Can the Valley of the Sun become Silicon Valley 2.0?

View of downtown Phoenix

Is Arizona the new Silicon Valley? It certainly could be.

A perfect storm of opportunities is brewing with manufacturing, electric vehicles and technologies like artificial intelligence.

One missing ingredient is a more widespread investor appetite to go big. But AI could change that and level the playing field, according to one Arizona State University professor.

“With a university that has been No. 1 in innovation (eight) years in a row, and No. 3 in entrepreneurship, ASU can help provide the platform to build the ecosystem to bring it all together in a much bigger way than what Stanford did for the West Coast,” said Hitendra Chaturvedi, a supply chain management professor of practice in ASU's W. P. Carey School of Business who worked for Microsoft, and subsequently has been a tech entrepreneur, before joining ASU.

ASU News spoke with Chaturvedi about this emerging trend and how trillion-dollar ideas can be hatched in the Grand Canyon State.

Note: Answers have been edited for length and clarity.

Man in black shirt smiling

Hitendra Chaturvedi

Question: Tell me in a general sense how AI can be a generator for entrepreneurship and startups in the future.

Answer: Artificial intelligence, particularly generative AI ... is currently the talk of the town and leveling the playing field for startups, geographies and countries (similar to) the early ’90s when the internet revolution swept our lands. ...The internet leveled the playing field, challenged the brick-and-mortar business model and gave rise to behemoths like, which now commands much more of the market than the traditional brick-and-mortar superstars like Sears and JCPenney could have ever dreamed of.

The current avatar of AI is bringing in a similar revolution in business models and, one more time, giving a much bigger opportunity to entrepreneurs to level the playing field against the more prominent tech players that control the market today. Technology, this time in the avatar of AI, is once again calling out to entrepreneurs across the world, irrespective of their color, religion or economic status, to reimagine the future and follow through to build the next wave of trillion-dollar companies and make their own little dent in the universe.

Q: Won’t this take away jobs?

A: Yes and no ... some jobs will undoubtedly go away, but new jobs will be created. There was a time when there were many telephone operators and now there are none. Then cellphones started a whole new job sector that was more than the jobs lost. If AI-driven robots will take the jobs, these robots need to be designed, manufactured and maintained — this will create jobs that don’t exist today.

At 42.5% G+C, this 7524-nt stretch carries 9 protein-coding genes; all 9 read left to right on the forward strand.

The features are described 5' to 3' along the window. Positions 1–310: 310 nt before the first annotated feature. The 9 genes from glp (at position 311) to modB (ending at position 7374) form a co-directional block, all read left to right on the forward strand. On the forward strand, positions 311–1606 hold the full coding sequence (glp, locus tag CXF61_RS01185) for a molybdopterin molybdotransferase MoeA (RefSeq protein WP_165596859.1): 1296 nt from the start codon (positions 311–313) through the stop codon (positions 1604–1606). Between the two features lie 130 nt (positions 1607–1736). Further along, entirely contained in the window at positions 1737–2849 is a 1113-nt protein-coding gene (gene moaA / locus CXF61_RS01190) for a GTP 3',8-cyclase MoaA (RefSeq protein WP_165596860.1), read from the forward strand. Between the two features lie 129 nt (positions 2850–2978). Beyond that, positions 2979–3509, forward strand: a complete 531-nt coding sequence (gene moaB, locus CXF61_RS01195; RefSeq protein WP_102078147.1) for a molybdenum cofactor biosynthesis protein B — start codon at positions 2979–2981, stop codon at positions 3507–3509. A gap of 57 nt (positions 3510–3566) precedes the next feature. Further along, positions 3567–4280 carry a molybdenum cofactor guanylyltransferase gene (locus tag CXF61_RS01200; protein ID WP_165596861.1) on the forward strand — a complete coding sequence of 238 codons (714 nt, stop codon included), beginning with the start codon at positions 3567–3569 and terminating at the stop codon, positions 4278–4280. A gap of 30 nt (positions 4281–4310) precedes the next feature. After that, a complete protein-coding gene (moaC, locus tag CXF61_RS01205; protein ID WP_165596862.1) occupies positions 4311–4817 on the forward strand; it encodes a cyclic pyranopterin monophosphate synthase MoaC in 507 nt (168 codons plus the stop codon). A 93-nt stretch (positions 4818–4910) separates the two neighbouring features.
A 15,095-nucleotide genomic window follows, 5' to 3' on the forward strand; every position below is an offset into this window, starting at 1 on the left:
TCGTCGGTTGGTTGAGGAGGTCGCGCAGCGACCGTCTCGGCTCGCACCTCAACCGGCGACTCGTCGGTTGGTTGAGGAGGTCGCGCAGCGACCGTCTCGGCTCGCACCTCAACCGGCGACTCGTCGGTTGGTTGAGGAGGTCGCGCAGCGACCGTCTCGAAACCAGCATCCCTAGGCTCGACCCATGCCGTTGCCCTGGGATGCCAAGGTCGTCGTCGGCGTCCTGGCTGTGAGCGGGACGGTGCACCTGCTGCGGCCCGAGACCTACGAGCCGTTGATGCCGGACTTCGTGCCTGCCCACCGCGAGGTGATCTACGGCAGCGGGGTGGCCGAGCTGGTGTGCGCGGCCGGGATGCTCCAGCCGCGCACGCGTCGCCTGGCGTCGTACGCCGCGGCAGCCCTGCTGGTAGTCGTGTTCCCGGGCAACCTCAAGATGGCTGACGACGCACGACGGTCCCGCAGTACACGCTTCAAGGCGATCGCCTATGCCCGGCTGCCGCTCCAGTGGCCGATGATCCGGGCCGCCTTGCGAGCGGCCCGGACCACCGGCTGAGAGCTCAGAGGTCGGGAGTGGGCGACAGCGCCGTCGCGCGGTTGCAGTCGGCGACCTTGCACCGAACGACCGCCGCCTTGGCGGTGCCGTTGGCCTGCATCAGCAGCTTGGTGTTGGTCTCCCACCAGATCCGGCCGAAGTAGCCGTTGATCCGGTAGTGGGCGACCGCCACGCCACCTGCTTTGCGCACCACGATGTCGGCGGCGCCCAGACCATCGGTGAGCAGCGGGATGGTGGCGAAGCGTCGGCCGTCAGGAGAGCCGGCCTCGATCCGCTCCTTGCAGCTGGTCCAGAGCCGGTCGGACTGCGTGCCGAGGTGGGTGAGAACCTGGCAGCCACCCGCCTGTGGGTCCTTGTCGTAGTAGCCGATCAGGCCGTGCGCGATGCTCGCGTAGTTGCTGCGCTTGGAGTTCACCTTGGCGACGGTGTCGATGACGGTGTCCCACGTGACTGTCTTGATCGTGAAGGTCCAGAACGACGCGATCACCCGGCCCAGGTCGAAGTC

Q: With AI in place, what would be the investor’s return on investment on a small asset, and do you consider this a paradigm shift?

A: AI investments are a huge opportunity for small investors with money to invest. ... With AI, companies do not need a development team of 15 people, a customer-care team of 20 people or a marketing team of five people. A few smart people, with much less investment enabled by technologies like generative AI, can do the job of 50 people. Small investors are seeing that companies that need $10 million now can do the same as venture capitals, or better, with $250,000 — leveling the playing field.

... I believe that angel investment groups, which write smaller-size investments of their own money, have an amazing opportunity to capitalize on the AI wave by identifying some winning companies and taking them big. For smaller investors, this is a window of opportunity to make small investments sufficient to yield a considerable return on investment comparable to returns of much larger investors.

Q: How does Arizona compare with big players in the Northeast and West in attracting promising startups, given our reputation for innovation and embracing entrepreneurship?

A: In the U.S., while the Northeast has been the financial capital, the West took the crown of the high-tech capital. Both these geographies flourished because they made the ecosystem play. In the West, the critical mass coalesced around Stanford. It incubated notable tech companies that became self-sustaining, value-multiplying stratospheric phenomena attracting more ecosystem investments, savvier big-picture investors, talent and more success.

As I said earlier, AI is the game changer that is leveling the playing field once again. We in Arizona have been given such a fantastic opportunity where we are becoming the center for electric vehicles, autonomous driving technology, space technology, aerospace, robotics, high-tech manufacturing, sustainability and clean energy, to name a few — all that point to an opportunity that has the potential for us to eclipse any other option anyone has ever seen.  

The Arizona investor community needs to think big ... and then when they think they have thought bigger than ever before … they need to think even bigger because that is how big this is for us. I also believe that the ASU platform will provide the “wind beneath the wings” to such an ecosystem because our students and faculty are second to neither Stanford, Harvard nor MIT.  

With all the semiconductor companies coming to Arizona, this is the true Silicon Valley. I believe we are at the right place at the right time in history to write the preamble of Silicon Valley 2.0 in our state.  

Top photo of metropolitan Phoenix by Deanna Dent/ASU

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